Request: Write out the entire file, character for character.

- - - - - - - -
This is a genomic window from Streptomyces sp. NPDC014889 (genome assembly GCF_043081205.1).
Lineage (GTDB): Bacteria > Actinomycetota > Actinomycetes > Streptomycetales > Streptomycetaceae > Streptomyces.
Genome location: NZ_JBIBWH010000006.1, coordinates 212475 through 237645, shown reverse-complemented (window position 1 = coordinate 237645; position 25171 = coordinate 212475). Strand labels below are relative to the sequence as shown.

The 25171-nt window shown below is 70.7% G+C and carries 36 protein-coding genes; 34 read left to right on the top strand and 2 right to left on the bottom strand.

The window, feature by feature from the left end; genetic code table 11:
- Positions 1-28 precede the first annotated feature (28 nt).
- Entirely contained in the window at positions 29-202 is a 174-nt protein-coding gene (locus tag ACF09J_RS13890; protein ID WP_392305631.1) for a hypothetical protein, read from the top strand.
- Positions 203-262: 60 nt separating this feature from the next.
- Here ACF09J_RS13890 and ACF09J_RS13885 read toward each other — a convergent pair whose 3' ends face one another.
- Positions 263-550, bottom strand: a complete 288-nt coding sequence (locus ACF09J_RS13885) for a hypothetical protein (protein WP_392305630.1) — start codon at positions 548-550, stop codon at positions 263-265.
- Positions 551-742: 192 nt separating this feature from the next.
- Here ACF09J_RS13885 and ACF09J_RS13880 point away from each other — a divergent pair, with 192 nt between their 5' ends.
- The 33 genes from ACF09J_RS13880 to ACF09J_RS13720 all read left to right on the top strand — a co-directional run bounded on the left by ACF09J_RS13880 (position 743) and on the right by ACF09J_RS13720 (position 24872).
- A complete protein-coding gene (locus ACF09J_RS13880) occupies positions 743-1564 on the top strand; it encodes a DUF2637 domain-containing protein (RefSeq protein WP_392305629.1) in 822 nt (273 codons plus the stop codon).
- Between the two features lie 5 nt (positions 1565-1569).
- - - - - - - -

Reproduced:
This is a genomic window from Streptomyces sp. NPDC014889 (genome assembly GCF_043081205.1).
Lineage (GTDB): Bacteria > Actinomycetota > Actinomycetes > Streptomycetales > Streptomycetaceae > Streptomyces.
Genome location: NZ_JBIBWH010000006.1, coordinates 212475 through 237645, shown reverse-complemented (window position 1 = coordinate 237645; position 25171 = coordinate 212475). Strand labels below are relative to the sequence as shown.

The 25171-nt window shown below is 70.7% G+C and carries 36 protein-coding genes; 34 read left to right on the top strand and 2 right to left on the bottom strand.

The window, feature by feature from the left end; genetic code table 11:
- Positions 1-28 precede the first annotated feature (28 nt).
- Entirely contained in the window at positions 29-202 is a 174-nt protein-coding gene (locus tag ACF09J_RS13890; protein ID WP_392305631.1) for a hypothetical protein, read from the top strand.
- Positions 203-262: 60 nt separating this feature from the next.
- Here ACF09J_RS13890 and ACF09J_RS13885 read toward each other — a convergent pair whose 3' ends face one another.
- Positions 263-550, bottom strand: a complete 288-nt coding sequence (locus ACF09J_RS13885) for a hypothetical protein (protein WP_392305630.1) — start codon at positions 548-550, stop codon at positions 263-265.
- Positions 551-742: 192 nt separating this feature from the next.
- Here ACF09J_RS13885 and ACF09J_RS13880 point away from each other — a divergent pair, with 192 nt between their 5' ends.
- The 33 genes from ACF09J_RS13880 to ACF09J_RS13720 all read left to right on the top strand — a co-directional run bounded on the left by ACF09J_RS13880 (position 743) and on the right by ACF09J_RS13720 (position 24872).
- A complete protein-coding gene (locus ACF09J_RS13880) occupies positions 743-1564 on the top strand; it encodes a DUF2637 domain-containing protein (RefSeq protein WP_392305629.1) in 822 nt (273 codons plus the stop codon).
- Between the two features lie 5 nt (positions 1565-1569).